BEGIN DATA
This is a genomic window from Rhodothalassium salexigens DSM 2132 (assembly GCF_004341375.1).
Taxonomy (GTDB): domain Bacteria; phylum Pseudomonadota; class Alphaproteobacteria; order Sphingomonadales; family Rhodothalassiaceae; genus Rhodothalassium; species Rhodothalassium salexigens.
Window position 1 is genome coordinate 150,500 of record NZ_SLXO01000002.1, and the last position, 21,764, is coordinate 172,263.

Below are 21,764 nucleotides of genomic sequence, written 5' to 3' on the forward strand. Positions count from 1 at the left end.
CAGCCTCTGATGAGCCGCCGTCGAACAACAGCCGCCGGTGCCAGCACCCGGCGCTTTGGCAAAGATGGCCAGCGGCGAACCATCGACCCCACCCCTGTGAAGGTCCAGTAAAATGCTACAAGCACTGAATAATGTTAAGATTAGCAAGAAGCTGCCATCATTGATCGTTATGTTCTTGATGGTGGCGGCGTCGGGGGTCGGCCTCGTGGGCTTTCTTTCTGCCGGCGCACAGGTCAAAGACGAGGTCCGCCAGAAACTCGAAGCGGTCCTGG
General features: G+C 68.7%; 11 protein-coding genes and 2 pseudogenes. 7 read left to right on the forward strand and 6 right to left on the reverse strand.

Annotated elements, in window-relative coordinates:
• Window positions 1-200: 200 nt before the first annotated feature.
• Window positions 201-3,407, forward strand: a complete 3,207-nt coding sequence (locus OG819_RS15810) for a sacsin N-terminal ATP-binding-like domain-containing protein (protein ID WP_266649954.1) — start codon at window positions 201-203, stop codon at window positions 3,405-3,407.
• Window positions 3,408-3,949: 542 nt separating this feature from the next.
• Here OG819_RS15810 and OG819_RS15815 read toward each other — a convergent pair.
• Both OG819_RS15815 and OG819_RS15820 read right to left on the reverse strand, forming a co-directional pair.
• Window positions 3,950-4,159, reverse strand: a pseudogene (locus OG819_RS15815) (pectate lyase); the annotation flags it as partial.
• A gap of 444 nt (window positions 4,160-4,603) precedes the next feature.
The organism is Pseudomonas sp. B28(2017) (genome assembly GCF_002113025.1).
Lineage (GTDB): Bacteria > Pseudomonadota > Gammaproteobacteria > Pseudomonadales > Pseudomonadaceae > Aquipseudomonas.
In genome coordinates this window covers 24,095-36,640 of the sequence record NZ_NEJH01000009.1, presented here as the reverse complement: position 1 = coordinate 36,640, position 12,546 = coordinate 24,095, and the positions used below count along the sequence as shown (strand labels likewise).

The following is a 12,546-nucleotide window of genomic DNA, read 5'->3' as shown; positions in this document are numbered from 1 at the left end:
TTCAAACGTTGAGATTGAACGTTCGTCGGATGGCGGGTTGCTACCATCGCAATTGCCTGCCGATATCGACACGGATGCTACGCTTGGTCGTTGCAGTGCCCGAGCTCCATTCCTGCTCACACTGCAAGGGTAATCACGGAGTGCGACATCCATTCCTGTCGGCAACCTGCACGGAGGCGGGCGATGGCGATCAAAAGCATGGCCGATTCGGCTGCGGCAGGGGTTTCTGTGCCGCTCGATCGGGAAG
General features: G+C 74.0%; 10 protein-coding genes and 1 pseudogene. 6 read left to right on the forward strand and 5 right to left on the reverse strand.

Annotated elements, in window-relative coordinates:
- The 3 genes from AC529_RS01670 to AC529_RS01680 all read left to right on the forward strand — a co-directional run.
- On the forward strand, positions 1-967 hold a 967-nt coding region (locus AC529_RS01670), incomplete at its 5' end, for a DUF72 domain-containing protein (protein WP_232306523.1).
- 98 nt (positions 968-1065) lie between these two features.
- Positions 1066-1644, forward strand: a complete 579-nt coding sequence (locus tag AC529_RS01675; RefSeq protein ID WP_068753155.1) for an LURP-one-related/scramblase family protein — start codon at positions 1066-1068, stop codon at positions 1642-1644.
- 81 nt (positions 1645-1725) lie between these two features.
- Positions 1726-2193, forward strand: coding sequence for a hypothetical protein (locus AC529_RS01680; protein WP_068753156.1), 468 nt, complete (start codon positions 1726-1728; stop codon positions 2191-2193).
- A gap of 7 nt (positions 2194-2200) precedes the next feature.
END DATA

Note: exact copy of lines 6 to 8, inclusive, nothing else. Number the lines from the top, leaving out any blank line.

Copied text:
General features: G+C 68.7%; 11 protein-coding genes and 2 pseudogenes. 7 read left to right on the forward strand and 6 right to left on the reverse strand.

Annotated elements, in window-relative coordinates:
• Window positions 1-200: 200 nt before the first annotated feature.